|Square-root||Use with count data following a Poisson distribution.|
|Inverse||Use when data residuals exhibit a severe funnel shaped pattern, often the case in data sets with many near-zero values.|
|Arcsine square root||Good for proportional or binomial data.|
|Box-Cox objective approach||If it is difficult to decide on what transformation to use, this procedure finds an optimal model for the data.|
If the data violate basic parametric assumptions, and transformations fail to remedy the problem, then you may wish to use nonparametric methods (Sokal and Rohlf 1994, Thompson et al. 1998, Conover 1999). Nonparametric techniques have less stringent assumptions about the data, are less sensitive to the presence of outliers, and are often more intuitive and easier to compute (Hollander and Wolfe 1999). Since nonparametric models are less powerful than their parametric counterparts, however, parametric tests are preferred if the assumptions are met or data transformations are successful (Day and Quinn 1989, Johnson 1995).
Statistical Distribution of the Data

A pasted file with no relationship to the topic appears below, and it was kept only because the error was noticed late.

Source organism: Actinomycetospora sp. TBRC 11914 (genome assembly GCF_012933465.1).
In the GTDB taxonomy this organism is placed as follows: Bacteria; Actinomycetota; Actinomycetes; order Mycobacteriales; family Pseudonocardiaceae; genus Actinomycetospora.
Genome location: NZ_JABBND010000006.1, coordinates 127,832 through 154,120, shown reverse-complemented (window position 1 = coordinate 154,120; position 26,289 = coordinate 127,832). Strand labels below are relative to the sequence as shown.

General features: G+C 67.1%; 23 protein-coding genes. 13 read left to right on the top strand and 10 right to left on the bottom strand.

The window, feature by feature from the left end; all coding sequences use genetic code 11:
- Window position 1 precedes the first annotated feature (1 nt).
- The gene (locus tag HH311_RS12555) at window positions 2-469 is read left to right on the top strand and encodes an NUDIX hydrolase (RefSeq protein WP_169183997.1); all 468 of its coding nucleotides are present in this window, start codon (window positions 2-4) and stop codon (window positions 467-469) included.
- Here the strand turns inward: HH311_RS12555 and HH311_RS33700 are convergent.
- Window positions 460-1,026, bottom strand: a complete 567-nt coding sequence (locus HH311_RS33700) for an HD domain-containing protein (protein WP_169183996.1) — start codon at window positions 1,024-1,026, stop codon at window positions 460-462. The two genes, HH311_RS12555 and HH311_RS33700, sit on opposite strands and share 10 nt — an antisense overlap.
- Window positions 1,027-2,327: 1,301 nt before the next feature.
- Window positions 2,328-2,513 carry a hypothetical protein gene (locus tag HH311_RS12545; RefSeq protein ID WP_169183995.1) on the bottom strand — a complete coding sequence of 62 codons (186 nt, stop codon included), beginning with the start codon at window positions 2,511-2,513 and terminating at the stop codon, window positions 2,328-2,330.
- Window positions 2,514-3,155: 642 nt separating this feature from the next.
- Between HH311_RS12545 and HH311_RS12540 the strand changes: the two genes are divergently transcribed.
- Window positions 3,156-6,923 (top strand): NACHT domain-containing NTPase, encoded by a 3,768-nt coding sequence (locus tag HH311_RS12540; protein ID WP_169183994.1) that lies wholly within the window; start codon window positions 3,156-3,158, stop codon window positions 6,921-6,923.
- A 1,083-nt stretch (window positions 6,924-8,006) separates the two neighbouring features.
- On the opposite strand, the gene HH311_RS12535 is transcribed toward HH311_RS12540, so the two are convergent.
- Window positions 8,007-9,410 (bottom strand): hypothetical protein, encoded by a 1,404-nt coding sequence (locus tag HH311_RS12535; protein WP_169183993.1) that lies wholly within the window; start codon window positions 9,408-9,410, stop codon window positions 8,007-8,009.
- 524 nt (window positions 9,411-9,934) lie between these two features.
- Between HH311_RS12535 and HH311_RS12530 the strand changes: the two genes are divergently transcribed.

As mentioned above, plant and animal data are often in the form of counts of organisms and this can present special challenges during analyses. The probability that organisms occur in a particular habitat has a direct bearing on the selection of appropriate sampling protocols and statistical models (Southwood 1992). Monitoring data will most likely approximate random or clumped distributions, yet this should not be blindly assumed. Fitting the data to the Poisson or negative binomial models are common ways to test if they do (Southwood 1992, Zuur 2009). These models are also particularly appropriate for describing count data, which are, once again, examples of discrete variables (e.g., quadrat counts, sex ratios, ratios of juveniles to adults). The following subsections briefly describe how to identify whether or not the data follow either a Poisson or negative binomial distribution model.